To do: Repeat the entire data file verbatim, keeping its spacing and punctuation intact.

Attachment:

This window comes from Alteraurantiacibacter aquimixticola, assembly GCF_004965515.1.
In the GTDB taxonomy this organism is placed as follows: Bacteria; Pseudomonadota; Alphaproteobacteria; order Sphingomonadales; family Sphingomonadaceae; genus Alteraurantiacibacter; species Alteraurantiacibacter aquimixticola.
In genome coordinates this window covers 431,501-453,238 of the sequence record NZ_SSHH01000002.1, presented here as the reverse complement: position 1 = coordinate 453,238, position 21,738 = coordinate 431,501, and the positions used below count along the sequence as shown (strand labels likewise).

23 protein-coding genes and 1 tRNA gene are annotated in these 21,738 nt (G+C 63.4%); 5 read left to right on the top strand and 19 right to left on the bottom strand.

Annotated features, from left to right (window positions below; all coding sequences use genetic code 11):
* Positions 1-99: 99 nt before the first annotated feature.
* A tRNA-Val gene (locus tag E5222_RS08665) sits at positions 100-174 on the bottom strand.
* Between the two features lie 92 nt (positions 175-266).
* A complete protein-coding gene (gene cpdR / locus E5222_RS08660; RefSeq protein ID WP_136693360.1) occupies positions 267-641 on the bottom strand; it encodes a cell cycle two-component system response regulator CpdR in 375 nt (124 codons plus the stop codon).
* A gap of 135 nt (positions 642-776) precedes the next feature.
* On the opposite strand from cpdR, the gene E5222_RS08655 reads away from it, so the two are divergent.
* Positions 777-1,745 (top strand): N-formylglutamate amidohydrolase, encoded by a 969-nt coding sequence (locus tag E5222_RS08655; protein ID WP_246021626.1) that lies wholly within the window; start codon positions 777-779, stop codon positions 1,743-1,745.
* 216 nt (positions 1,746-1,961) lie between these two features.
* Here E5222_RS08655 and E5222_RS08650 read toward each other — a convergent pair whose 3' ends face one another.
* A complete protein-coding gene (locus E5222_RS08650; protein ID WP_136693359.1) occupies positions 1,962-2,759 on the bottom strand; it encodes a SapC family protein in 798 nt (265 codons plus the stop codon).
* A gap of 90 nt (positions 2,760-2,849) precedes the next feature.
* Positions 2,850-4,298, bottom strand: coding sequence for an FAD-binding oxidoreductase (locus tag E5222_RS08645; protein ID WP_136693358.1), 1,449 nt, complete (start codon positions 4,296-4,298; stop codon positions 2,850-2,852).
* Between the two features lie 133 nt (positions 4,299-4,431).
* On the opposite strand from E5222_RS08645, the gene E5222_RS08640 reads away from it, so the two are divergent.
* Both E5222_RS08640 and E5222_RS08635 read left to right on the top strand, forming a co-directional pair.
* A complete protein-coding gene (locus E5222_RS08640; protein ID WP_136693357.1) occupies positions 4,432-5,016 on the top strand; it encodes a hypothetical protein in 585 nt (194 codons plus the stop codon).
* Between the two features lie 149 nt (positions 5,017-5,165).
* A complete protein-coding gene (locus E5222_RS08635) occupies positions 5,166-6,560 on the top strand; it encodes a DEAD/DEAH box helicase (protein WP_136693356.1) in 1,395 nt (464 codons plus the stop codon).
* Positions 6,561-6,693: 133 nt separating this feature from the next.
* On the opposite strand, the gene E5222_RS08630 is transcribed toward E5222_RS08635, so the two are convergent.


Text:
This window comes from Alteraurantiacibacter aquimixticola, assembly GCF_004965515.1.
In the GTDB taxonomy this organism is placed as follows: Bacteria; Pseudomonadota; Alphaproteobacteria; order Sphingomonadales; family Sphingomonadaceae; genus Alteraurantiacibacter; species Alteraurantiacibacter aquimixticola.
In genome coordinates this window covers 431,501-453,238 of the sequence record NZ_SSHH01000002.1, presented here as the reverse complement: position 1 = coordinate 453,238, position 21,738 = coordinate 431,501, and the positions used below count along the sequence as shown (strand labels likewise).

23 protein-coding genes and 1 tRNA gene are annotated in these 21,738 nt (G+C 63.4%); 5 read left to right on the top strand and 19 right to left on the bottom strand.

Annotated features, from left to right (window positions below; all coding sequences use genetic code 11):
* Positions 1-99: 99 nt before the first annotated feature.
* A tRNA-Val gene (locus tag E5222_RS08665) sits at positions 100-174 on the bottom strand.
* Between the two features lie 92 nt (positions 175-266).
* A complete protein-coding gene (gene cpdR / locus E5222_RS08660; RefSeq protein ID WP_136693360.1) occupies positions 267-641 on the bottom strand; it encodes a cell cycle two-component system response regulator CpdR in 375 nt (124 codons plus the stop codon).
* A gap of 135 nt (positions 642-776) precedes the next feature.
* On the opposite strand from cpdR, the gene E5222_RS08655 reads away from it, so the two are divergent.
* Positions 777-1,745 (top strand): N-formylglutamate amidohydrolase, encoded by a 969-nt coding sequence (locus tag E5222_RS08655; protein ID WP_246021626.1) that lies wholly within the window; start codon positions 777-779, stop codon positions 1,743-1,745.
* 216 nt (positions 1,746-1,961) lie between these two features.
* Here E5222_RS08655 and E5222_RS08650 read toward each other — a convergent pair whose 3' ends face one another.
* A complete protein-coding gene (locus E5222_RS08650; protein ID WP_136693359.1) occupies positions 1,962-2,759 on the bottom strand; it encodes a SapC family protein in 798 nt (265 codons plus the stop codon).
* A gap of 90 nt (positions 2,760-2,849) precedes the next feature.
* Positions 2,850-4,298, bottom strand: coding sequence for an FAD-binding oxidoreductase (locus tag E5222_RS08645; protein ID WP_136693358.1), 1,449 nt, complete (start codon positions 4,296-4,298; stop codon positions 2,850-2,852).
* Between the two features lie 133 nt (positions 4,299-4,431).
* On the opposite strand from E5222_RS08645, the gene E5222_RS08640 reads away from it, so the two are divergent.
* Both E5222_RS08640 and E5222_RS08635 read left to right on the top strand, forming a co-directional pair.
* A complete protein-coding gene (locus E5222_RS08640; protein ID WP_136693357.1) occupies positions 4,432-5,016 on the top strand; it encodes a hypothetical protein in 585 nt (194 codons plus the stop codon).
* Between the two features lie 149 nt (positions 5,017-5,165).
* A complete protein-coding gene (locus E5222_RS08635) occupies positions 5,166-6,560 on the top strand; it encodes a DEAD/DEAH box helicase (protein WP_136693356.1) in 1,395 nt (464 codons plus the stop codon).
* Positions 6,561-6,693: 133 nt separating this feature from the next.
* On the opposite strand, the gene E5222_RS08630 is transcribed toward E5222_RS08635, so the two are convergent.